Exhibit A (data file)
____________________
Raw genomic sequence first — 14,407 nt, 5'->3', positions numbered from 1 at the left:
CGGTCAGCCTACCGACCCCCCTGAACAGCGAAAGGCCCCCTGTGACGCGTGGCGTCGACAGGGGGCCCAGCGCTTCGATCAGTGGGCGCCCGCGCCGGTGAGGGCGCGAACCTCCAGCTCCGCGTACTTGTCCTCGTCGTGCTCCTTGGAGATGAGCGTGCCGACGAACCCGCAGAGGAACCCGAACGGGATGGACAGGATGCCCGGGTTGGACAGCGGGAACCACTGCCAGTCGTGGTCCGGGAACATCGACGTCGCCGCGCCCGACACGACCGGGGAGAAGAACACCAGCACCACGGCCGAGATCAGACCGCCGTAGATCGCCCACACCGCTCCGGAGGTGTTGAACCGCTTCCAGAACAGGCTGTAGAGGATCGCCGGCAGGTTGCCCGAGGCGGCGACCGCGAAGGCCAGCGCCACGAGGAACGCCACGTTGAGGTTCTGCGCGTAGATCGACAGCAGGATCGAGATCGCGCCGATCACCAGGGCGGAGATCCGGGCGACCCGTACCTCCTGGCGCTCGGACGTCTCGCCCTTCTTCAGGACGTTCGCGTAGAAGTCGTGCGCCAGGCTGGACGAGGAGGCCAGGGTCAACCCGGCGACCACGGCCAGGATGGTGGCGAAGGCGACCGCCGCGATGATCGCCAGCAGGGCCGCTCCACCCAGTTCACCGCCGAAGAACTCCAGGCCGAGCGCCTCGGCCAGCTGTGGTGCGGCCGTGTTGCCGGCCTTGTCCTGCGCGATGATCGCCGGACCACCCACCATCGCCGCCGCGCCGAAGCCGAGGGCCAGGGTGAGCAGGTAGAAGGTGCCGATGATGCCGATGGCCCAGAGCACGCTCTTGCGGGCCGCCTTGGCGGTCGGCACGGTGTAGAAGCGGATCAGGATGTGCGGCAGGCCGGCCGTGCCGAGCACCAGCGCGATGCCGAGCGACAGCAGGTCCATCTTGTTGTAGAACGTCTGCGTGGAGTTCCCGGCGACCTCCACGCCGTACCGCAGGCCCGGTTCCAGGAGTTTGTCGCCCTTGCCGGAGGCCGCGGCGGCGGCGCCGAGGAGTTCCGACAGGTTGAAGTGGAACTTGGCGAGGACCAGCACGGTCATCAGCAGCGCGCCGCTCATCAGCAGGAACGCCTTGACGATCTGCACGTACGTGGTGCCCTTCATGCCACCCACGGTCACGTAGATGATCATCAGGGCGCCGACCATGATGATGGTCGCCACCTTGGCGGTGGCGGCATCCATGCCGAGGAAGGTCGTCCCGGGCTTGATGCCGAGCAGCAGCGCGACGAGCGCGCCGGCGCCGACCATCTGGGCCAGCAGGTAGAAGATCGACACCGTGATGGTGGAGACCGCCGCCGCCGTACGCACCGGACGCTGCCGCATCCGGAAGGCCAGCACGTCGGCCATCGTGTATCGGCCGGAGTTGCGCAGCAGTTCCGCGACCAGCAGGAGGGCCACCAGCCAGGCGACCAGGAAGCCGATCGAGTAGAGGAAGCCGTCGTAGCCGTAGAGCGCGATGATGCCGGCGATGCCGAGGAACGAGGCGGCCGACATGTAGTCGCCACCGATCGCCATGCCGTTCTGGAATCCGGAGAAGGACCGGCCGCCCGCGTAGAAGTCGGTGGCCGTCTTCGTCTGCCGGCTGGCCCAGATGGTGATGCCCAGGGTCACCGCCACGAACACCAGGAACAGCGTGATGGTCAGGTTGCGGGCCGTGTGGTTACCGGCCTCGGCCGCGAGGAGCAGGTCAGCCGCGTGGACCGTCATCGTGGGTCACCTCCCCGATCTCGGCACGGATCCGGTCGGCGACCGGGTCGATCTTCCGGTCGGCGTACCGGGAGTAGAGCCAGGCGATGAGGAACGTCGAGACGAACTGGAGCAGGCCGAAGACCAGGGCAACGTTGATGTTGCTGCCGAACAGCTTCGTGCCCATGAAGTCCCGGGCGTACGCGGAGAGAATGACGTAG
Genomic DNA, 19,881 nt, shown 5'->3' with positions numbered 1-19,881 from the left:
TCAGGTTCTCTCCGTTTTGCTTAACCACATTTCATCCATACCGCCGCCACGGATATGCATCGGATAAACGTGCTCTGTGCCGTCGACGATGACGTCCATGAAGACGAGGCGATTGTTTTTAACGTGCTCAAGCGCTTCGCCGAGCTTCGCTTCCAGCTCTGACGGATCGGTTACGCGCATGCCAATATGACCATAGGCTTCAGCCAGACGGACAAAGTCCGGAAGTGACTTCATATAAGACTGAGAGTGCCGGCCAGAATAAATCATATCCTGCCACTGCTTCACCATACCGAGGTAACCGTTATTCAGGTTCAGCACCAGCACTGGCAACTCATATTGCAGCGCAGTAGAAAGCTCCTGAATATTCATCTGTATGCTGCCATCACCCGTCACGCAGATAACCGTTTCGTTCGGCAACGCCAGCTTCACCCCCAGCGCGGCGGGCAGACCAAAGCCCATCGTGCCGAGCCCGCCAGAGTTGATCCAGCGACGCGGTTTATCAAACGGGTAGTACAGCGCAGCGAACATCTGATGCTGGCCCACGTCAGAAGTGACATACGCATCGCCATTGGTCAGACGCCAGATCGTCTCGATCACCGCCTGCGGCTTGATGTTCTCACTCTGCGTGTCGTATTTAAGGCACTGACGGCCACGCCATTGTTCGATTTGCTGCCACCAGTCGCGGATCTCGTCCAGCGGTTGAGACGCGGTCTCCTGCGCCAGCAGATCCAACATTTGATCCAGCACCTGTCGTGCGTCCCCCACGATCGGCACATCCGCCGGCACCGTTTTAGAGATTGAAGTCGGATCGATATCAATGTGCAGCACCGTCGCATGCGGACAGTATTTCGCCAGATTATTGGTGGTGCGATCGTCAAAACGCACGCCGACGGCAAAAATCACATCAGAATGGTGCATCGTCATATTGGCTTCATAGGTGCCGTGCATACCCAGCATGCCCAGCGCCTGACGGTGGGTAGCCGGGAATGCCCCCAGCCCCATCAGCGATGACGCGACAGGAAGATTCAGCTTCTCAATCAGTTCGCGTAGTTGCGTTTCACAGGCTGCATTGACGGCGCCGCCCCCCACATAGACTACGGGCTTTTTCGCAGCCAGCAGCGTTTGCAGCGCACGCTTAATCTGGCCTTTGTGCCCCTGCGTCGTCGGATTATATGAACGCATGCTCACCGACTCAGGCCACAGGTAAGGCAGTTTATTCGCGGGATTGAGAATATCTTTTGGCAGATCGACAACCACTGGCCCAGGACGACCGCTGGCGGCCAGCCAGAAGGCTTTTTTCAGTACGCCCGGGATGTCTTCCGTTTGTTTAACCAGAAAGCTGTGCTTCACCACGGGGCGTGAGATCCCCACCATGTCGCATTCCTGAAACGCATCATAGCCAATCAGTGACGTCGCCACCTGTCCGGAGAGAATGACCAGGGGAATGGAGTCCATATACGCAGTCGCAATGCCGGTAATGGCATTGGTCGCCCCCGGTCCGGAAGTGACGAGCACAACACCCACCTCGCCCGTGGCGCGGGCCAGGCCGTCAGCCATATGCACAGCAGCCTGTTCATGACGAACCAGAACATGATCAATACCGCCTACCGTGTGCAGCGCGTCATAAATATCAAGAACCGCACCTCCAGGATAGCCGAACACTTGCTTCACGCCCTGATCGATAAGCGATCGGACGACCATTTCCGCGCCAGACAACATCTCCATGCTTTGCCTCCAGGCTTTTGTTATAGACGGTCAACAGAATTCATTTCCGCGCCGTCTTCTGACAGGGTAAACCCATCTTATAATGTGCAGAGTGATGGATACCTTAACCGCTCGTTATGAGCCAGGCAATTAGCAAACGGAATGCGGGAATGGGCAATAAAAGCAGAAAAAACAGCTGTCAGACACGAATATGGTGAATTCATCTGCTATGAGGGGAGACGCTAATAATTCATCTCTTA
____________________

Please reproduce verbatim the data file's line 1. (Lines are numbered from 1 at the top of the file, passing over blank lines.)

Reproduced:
Raw genomic sequence first — 14,407 nt, 5'->3', positions numbered from 1 at the left: